Thursday 14th January 2021

I’ve been thinking a lot about voice this week.

There was a time when I worried a lot about this as a writer.  Just what is voice?  What was my authorial voice?  As time has progressed, I’m not sure I have a clear definition, but I understand a little more of how I write.

However, what concerns me here, isn’t those writing tics I have as an author, but the specific language I use when writing a story (be it novel or short).

As I’ve got older, the books I love are ones thick with language.  They are like creamy chocolate or a warm duvet.  I find myself sinking into such books, relishing every word.

The problem is that I also believe in accessibility.  Take the language too high and it becomes more about the words on the page than the characters.  For me there’s a balancing point.

I still love great books that are a bit more pedestrian in their language.  The first and foremost job of any book is to tell a story.  I’ve always believed that the books that outlast their authors are those that tell great stories with a universal message in the clearest possible way.  It’s why I think Terry Pratchett will probably become the go to read for those wanting to learn about the late 20th century.  They are funny, almost inconsequential stories, but packed with metaphor and social commentary of the age.

So in short:  I love rich language but not too rich that it overpowers the story.  I want a narrator that sings the story to me, not one that goes off and starts doing vocal gymnastics for no point other than to show off.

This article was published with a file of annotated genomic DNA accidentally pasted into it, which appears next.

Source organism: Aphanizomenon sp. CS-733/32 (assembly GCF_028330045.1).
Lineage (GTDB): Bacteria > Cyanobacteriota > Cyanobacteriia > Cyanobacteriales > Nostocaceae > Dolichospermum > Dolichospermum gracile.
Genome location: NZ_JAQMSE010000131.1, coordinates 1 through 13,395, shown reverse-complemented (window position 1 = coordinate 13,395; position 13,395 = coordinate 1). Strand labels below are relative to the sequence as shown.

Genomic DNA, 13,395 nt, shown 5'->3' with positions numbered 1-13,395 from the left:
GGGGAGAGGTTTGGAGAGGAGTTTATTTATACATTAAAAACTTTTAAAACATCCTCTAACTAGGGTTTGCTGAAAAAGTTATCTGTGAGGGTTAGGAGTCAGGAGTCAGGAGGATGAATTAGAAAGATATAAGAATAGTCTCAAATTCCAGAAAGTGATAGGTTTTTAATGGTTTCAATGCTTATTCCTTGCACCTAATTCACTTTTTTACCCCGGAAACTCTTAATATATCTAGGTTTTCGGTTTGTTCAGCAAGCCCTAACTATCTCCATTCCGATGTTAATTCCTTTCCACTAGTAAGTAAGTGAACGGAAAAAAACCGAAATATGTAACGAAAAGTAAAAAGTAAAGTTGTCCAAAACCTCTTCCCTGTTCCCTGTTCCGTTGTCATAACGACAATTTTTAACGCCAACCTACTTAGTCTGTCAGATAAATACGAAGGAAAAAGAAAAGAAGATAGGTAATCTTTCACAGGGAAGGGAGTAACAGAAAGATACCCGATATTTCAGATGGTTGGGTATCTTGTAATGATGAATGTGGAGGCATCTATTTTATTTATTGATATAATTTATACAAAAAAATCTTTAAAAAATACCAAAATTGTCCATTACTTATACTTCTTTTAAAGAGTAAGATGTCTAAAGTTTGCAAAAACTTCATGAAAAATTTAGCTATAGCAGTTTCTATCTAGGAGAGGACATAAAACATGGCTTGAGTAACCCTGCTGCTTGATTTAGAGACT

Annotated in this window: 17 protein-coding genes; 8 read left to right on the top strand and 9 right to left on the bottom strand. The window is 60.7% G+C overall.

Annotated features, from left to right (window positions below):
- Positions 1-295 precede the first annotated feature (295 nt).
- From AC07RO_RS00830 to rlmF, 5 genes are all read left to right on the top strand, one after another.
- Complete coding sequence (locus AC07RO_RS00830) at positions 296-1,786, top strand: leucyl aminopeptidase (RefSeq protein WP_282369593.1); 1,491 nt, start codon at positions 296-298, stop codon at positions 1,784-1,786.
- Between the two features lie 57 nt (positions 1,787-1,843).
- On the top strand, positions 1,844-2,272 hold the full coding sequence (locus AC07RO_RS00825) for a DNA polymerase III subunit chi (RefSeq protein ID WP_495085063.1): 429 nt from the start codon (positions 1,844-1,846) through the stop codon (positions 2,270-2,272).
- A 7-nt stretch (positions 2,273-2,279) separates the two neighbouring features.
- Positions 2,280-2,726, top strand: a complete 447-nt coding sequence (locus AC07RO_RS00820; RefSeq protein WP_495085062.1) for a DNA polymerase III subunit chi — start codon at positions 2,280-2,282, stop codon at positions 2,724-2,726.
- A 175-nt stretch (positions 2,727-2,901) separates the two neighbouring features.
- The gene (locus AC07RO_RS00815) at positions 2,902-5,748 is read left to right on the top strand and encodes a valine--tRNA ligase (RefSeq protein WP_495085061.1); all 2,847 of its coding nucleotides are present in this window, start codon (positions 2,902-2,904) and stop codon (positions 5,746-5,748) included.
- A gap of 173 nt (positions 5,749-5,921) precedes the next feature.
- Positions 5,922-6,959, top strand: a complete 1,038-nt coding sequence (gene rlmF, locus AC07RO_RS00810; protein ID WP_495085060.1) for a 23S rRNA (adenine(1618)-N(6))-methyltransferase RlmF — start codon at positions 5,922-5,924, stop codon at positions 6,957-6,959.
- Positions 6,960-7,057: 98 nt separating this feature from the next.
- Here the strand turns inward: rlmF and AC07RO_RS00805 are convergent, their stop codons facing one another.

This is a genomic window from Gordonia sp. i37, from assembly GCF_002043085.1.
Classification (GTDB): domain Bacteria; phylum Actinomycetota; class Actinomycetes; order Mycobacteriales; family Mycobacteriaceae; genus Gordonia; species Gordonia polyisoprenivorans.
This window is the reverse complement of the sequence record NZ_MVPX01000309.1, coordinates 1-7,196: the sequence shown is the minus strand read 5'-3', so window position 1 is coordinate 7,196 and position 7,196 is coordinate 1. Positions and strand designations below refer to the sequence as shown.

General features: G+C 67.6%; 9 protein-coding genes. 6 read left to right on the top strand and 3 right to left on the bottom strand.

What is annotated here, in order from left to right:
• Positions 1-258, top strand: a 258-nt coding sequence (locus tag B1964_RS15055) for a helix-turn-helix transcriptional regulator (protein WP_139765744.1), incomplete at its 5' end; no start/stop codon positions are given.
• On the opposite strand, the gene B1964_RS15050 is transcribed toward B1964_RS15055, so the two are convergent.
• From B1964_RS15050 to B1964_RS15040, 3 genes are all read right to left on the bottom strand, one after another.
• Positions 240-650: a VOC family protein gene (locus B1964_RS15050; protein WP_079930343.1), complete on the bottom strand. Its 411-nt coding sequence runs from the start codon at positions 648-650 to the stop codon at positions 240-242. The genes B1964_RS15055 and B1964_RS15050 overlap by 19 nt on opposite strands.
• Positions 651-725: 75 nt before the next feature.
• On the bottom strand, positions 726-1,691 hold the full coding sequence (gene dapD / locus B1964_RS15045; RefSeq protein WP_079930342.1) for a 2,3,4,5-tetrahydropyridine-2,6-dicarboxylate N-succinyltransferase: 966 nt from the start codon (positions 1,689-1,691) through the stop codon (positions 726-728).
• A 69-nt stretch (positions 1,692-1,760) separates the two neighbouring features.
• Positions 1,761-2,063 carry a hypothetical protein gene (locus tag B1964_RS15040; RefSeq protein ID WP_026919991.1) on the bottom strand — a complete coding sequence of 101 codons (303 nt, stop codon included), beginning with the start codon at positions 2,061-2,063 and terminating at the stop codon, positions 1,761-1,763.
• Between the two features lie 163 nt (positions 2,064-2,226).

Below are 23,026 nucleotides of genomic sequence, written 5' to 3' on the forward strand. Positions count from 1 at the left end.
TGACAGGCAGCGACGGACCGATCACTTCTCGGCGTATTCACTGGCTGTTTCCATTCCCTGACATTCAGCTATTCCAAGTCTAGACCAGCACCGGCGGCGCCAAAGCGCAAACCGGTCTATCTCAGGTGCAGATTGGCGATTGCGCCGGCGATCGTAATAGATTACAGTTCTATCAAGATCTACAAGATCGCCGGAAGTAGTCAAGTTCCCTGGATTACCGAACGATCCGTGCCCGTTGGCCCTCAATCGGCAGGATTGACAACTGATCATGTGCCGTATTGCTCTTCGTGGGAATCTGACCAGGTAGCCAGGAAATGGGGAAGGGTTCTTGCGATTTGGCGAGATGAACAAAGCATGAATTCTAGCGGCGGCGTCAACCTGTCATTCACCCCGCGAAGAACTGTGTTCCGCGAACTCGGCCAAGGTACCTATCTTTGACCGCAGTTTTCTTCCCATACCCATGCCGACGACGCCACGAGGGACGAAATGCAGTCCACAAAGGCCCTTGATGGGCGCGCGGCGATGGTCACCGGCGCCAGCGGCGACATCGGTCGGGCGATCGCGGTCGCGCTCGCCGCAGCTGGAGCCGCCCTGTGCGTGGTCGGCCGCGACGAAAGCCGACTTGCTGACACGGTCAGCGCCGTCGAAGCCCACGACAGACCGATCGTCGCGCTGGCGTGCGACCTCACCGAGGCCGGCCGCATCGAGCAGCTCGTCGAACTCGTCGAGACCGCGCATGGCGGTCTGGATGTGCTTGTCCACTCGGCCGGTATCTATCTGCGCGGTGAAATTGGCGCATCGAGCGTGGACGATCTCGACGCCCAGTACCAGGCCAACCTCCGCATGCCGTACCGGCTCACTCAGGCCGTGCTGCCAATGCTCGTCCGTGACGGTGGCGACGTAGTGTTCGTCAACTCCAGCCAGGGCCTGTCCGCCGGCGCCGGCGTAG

I’m listening to The Invisible Life of Addie LaRue at the moment and it has this.  So to have books like Nevernight.  The voice for Black as Knight came into my head after reading Wolf Hall.  The short story I want to write based on my dream the other night, has a strong sense of voice.  Yet, many of the urban fantasy’s I read have much more pedestrian language.  I still love my Dresdens and Aaaronvitch’s but I think I need to dive back into them to see what it is about them that makes them work for me.  I think both are 1st person and have a strong sense of character so that’s probably where I’m getting my voice fix from.

And that’s what I think this current novel is missing.  I started it in 3rd person limited and yet…something felt off with it.  It might just be me.  The world is an unsettled place right now and that impacts me creatively.  I’ve moved that POV to 1st person, but I’m not sure I’ve found a strong voice for them yet.  They’re like vanilla ice cream – perfectly serviceable, yet a little bland for my taste.

And maybe I shouldn’t worry but it’s these little thoughts that end up being exercises in craft.  After worries about theme last year, I ended up reading a load on the subject and I think it resulted in me massively improving my skills as a writer.  If I can do some work on voice, perhaps that’s another tool I can add to my writer’s toolbox?

But I already think that as much as structure and plot play an important part of my preparations ahead of writing, so too does voice and it’ll screw me over if I forget it.

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